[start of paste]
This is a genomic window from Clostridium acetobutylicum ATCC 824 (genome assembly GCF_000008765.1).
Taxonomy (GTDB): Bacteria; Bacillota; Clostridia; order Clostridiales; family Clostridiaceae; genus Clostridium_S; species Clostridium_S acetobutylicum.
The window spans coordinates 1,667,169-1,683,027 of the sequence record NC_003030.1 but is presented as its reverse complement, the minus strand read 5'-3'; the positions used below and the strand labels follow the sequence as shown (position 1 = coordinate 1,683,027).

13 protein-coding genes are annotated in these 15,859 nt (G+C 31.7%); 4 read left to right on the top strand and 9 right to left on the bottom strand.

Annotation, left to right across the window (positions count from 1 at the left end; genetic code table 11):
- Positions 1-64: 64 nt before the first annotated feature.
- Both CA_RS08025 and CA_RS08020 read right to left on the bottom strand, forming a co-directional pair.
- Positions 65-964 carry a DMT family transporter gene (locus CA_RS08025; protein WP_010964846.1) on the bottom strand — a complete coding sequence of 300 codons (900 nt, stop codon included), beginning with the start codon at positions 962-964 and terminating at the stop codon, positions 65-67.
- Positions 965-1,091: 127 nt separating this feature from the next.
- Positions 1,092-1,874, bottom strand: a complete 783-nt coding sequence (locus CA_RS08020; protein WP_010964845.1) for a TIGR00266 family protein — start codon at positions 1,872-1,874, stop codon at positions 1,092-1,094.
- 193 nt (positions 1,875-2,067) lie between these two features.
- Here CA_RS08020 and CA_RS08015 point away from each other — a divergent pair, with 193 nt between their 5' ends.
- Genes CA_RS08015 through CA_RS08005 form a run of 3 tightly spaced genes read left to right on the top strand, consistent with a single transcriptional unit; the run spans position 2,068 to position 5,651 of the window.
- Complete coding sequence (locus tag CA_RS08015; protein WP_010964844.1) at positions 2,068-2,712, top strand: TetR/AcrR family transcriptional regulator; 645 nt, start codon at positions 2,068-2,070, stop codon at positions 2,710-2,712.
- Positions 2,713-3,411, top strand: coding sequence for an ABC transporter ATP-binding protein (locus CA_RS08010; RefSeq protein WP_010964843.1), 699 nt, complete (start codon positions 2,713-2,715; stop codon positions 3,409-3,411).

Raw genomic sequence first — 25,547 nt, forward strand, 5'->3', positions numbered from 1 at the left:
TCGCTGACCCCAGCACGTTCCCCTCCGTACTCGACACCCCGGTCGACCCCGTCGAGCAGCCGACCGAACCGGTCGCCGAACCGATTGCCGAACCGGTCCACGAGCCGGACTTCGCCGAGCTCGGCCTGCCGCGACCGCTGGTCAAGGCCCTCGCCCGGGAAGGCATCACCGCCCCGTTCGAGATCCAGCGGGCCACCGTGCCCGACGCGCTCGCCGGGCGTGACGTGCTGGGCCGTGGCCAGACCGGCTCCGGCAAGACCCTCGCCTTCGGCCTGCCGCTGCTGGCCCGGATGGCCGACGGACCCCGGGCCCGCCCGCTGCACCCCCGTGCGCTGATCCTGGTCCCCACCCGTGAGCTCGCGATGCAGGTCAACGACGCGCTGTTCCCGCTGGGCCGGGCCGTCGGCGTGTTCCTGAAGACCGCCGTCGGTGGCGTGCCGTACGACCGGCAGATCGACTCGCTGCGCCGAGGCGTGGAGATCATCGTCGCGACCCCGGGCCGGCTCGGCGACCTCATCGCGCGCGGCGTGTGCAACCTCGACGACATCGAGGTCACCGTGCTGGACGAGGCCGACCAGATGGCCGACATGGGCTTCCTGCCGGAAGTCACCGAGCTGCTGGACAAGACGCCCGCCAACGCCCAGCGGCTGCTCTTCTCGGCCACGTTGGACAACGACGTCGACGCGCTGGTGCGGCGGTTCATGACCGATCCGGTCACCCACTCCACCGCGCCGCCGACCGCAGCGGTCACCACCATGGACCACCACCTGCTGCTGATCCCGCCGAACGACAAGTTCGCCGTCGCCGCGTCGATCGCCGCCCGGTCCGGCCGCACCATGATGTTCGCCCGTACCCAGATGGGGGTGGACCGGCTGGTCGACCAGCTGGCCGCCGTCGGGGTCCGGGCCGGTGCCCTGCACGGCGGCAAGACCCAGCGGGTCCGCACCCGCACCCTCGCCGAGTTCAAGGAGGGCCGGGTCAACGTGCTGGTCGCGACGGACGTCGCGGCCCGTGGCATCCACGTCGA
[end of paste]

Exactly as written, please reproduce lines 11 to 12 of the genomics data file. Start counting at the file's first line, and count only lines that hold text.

- 193 nt (positions 1,875-2,067) lie between these two features.
- Here CA_RS08020 and CA_RS08015 point away from each other — a divergent pair, with 193 nt between their 5' ends.